I’m not going to ask you to boycott places that demand higher wages. I’m going to tell you that you will. It’s not an order, but something you can’t help.
My wife and I were in Burger King this evening. Some irate woman at the drive-thru held up the line so long, everyone behind her parked and went in to order. Then we realized the line inside was long while it appeared only two or so people were working the whole kitchen.
I had to wonder if this was part of the whole fast food strike supposedly gong on in 50 cities nationwide. You know, the one where the media seems to only interview sob stories in Manhattan, where their demand of $15 an hour doesn’t seem as ridiculous because of the high cost of living there.
But I singlehandedly solved the problem locally, at least for us. We went to McDonalds.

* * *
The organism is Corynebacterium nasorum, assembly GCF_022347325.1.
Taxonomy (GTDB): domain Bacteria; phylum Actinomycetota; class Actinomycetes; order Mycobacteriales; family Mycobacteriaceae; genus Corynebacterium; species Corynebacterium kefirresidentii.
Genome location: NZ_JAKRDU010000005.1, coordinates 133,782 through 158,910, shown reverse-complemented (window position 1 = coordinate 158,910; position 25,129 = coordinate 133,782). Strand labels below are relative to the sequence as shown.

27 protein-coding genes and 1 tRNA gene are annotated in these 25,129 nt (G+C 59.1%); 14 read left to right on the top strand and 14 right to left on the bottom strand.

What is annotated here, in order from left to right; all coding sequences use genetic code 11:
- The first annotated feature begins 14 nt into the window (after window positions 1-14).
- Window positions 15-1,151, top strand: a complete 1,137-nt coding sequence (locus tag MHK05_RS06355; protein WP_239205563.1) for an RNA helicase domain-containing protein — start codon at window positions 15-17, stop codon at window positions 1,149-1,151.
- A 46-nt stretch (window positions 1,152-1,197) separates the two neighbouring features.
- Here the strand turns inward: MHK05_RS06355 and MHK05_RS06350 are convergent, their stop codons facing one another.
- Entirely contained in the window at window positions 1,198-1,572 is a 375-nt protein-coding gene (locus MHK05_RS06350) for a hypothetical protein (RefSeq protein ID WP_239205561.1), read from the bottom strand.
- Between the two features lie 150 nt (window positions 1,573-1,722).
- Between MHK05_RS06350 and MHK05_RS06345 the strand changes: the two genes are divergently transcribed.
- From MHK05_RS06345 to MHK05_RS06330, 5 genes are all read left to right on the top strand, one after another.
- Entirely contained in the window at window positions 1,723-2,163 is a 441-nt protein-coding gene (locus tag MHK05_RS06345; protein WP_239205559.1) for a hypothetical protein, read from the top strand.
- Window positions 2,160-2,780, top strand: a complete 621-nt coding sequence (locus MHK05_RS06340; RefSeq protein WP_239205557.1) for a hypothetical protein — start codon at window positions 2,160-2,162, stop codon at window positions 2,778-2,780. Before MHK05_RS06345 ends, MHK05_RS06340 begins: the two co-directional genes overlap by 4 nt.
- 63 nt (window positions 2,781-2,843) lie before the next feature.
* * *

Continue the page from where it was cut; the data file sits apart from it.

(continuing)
Apparently they didn’t get the memo and had a full, courteous staff. Now I don’t know for sure politics was the case for our evening quest for a quick meal, but a certain truth remains: people go where they want, pay what they want, and get what they want. This isn’t un-compassionate, but a basic economic right that is not superseded by someone’s demand that a particular employer give them a “living wage” regardless of the value (or lack thereof) they bring to the table.
So what will be the result of such strikes? We won’t support businesses that have to raise their prices in Buffalo to accommodate someone’s supposed wage entitlement in New York City. We won’t go somewhere not to be served because the workers are stretching their bargaining legs. And when they find their place boarded up, they will get what they deserve, just like so many other union-locked companies locally and across the nation over the last half-century. The real victims are the “greedy” businesses.
It may sound cold, but consumers will ultimate send a message to such people, consciously or not: You can bite the hand that feeds you, but we’re not going to kiss yours and go hungry ourselves.